Asking children to draw a picture of family life is a simple and efficient way to assess their mental health.Children enjoy this activity and are more at ease as compared to filling out a questionnaire or having a formal interview. This past summer, I joined a research project in Ireland called the Healthy Schools Programme (HSP) that did just that. In total, 220 drawings of family life were collected from disadvantaged children aged eight to twelve years. The drawings gathered from this group were analyzed using a technique known as visual content analysis. This method involves examining drawings, pictures, or photographs to uncover common themes that can be coded and analyzed. The overall objective was to understand the connection between depression and how those who are depressed portray their family life, while determining whether visual content analysis is a valid tool for researchers to utilize.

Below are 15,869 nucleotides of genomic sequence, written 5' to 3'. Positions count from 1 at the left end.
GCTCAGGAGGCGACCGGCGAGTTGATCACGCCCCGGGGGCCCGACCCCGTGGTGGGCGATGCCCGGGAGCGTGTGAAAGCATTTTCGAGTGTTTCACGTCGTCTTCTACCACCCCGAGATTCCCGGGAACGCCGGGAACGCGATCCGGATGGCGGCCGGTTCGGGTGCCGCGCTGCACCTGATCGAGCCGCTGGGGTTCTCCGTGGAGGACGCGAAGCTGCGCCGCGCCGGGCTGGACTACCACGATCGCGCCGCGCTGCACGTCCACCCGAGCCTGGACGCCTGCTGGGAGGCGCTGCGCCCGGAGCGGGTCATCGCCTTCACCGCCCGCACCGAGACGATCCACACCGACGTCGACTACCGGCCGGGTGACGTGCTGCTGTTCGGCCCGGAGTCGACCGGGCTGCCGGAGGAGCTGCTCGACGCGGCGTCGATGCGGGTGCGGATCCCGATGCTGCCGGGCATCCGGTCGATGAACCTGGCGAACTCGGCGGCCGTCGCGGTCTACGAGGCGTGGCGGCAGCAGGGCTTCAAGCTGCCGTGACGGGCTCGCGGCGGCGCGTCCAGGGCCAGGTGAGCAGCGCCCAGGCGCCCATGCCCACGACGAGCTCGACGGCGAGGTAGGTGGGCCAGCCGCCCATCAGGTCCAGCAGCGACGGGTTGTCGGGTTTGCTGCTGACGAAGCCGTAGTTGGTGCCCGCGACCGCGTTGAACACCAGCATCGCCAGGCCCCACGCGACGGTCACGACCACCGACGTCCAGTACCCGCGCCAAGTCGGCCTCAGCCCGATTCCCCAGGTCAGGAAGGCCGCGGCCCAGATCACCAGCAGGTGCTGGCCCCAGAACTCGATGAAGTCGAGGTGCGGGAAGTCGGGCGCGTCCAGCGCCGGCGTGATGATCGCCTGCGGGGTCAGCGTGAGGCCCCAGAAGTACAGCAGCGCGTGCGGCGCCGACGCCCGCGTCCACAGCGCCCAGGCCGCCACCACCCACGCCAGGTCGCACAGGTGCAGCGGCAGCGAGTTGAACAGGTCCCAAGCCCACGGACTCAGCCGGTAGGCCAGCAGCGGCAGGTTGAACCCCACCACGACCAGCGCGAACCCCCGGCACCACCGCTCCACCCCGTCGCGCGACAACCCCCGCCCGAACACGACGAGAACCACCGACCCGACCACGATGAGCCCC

Publication Date

Spring 2015


UNH Undergraduate Research Journal

Journal Title

Inquiry Journal


Brigid C. Casellini


Prakashini lanka, Catherine Comiskey and Carolyn Tobin


Durham, NH: Hamel Center for Undergraduate Research, University of New Hampshire

Document Type